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Tips to help prevent drowning

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Drowning is one of the leading causes of death in the United States. On average, 3,533 people die as a result of drowning each year, and most of those deaths are children under the age of 4, who drown in backyard swimming pools. The tragedy of these statistics is that nearly all drowning deaths are preventable.

To help educate children, parents, families and swim instructors on preventive measures to avoid a drowning incident, US Swim School Association, the preeminent swim school organization in the country, has compiled the latest life-saving water safety and swim instruction tips for National Water Safety Month in May.

There are several standard water safety precautions recommended to parents including: keeping children under constant supervision, enrolling children in swimming lessons, knowing CPR, and having pool fences and barriers installed. In addition to these vital steps, here is a list of tips parents can use to build extra layers of protection for their children around water from Sue Mackie, executive director of the United States Swim School Association.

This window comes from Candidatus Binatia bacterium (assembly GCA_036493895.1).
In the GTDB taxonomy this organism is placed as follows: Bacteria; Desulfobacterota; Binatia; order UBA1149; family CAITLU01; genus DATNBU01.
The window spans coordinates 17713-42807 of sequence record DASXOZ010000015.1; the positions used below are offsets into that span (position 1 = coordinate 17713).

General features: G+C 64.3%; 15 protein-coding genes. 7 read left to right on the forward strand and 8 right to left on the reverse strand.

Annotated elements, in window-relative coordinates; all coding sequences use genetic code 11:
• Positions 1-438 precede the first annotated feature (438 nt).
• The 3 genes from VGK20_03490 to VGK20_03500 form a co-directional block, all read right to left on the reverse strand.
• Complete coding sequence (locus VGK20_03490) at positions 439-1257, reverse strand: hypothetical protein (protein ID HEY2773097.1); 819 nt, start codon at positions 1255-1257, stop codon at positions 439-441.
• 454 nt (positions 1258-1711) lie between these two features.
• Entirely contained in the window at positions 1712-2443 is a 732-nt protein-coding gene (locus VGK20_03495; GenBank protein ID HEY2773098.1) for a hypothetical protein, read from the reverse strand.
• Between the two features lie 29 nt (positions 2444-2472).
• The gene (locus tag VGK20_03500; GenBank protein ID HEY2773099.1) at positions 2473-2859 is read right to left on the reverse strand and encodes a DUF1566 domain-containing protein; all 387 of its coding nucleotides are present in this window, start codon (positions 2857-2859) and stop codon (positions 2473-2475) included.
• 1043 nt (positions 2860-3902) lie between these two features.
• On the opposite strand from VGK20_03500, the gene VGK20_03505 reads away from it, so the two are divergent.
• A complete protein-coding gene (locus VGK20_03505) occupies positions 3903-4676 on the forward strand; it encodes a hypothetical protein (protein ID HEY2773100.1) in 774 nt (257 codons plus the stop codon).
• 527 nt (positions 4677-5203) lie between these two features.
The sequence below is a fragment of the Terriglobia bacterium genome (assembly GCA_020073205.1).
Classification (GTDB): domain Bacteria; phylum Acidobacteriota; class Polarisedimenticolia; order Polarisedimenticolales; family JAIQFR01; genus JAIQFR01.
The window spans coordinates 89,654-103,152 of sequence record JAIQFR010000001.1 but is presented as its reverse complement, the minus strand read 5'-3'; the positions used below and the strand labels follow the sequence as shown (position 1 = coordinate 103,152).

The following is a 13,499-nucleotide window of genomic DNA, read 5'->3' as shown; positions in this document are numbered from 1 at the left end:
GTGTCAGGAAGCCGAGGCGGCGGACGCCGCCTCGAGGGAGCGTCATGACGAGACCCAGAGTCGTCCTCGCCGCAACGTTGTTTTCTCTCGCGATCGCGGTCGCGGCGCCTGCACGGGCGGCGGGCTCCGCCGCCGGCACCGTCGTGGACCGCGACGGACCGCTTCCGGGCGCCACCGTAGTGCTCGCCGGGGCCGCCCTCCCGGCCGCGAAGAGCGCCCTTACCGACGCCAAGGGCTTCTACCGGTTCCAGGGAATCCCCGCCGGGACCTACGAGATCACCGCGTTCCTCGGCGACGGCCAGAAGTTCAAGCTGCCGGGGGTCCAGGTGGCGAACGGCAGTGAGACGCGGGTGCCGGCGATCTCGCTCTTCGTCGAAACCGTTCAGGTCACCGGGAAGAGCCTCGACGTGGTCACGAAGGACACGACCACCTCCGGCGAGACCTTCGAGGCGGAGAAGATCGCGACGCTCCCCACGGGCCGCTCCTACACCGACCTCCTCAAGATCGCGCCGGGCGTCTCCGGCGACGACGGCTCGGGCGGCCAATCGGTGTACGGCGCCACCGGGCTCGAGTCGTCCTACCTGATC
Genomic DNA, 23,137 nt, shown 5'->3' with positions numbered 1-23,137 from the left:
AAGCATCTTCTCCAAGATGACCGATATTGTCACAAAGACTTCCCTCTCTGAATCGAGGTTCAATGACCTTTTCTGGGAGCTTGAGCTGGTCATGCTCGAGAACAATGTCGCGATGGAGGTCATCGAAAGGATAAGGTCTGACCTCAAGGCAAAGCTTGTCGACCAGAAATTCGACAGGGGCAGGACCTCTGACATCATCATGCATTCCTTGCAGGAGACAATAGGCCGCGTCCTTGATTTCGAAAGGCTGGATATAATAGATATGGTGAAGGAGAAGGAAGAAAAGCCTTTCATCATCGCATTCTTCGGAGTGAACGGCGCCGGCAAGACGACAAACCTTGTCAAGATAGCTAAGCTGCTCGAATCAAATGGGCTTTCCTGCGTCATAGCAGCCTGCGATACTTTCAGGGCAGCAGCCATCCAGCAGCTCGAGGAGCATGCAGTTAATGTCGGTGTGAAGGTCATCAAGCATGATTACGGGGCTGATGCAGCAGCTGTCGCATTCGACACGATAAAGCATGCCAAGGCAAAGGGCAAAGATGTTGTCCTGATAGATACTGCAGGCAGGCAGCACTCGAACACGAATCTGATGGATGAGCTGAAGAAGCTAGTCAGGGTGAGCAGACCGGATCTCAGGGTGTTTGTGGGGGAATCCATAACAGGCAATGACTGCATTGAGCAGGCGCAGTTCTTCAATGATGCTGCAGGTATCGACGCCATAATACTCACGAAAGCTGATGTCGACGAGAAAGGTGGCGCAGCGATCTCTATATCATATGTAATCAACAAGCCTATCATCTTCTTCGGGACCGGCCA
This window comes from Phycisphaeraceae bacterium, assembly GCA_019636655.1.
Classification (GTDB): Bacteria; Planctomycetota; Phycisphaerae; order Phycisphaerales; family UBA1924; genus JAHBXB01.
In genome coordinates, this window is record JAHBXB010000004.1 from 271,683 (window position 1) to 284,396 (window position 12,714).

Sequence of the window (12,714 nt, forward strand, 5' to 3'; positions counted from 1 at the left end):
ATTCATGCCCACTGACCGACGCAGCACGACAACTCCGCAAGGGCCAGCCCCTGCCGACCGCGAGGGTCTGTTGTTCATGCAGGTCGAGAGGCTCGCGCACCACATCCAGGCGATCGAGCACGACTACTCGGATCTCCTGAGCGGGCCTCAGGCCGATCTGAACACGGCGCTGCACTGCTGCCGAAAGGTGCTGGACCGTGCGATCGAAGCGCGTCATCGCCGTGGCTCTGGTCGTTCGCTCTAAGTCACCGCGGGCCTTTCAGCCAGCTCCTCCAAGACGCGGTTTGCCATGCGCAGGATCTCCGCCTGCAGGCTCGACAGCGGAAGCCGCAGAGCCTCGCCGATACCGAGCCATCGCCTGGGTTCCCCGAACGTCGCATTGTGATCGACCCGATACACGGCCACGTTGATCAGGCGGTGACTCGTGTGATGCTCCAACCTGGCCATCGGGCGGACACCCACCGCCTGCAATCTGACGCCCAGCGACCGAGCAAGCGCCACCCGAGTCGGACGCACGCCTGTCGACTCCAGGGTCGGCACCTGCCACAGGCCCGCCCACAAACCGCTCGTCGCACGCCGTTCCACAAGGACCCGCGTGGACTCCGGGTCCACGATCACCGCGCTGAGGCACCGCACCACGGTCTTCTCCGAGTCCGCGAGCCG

Drowning prevention and water safety tips

• Create a verbal cue for your toddler or child that must be given by you before he can enter the pool.

• Never allow your baby or toddler in the pool without a swim diaper.

• Create a process the child must go through before entering a pool, such as putting on a swim diaper, a swimsuit, and applying sunscreen.

• Never use flotation devices or water wings when swimming or when teaching kids to swim.

• Children should learn to swim without goggles. Teach your children to open their eyes under water; if they fall in, they can find the side of the pool or a step and get out safely.

• For very young children, practice having them put their entire face under water in the bathtub and blow bubbles to build their comfort with water.

• Create a water safety plan for your family and have water emergency drills with your kids — covering how to recognize the signs of someone struggling in water and what to do in this type of emergency.

• Make sure your guests and kids’ friends know your pool rules before they go outside and get in the pool.

• Start swim lessons at 6 months of age and continue them year-round.

• Always make sure your children wear life jackets on boats, personal watercraft, and in open bodies of water.

For more information on US Swim School Association, visit: www.usswimschool.org.

Updated 5:24 pm, December 9, 2016
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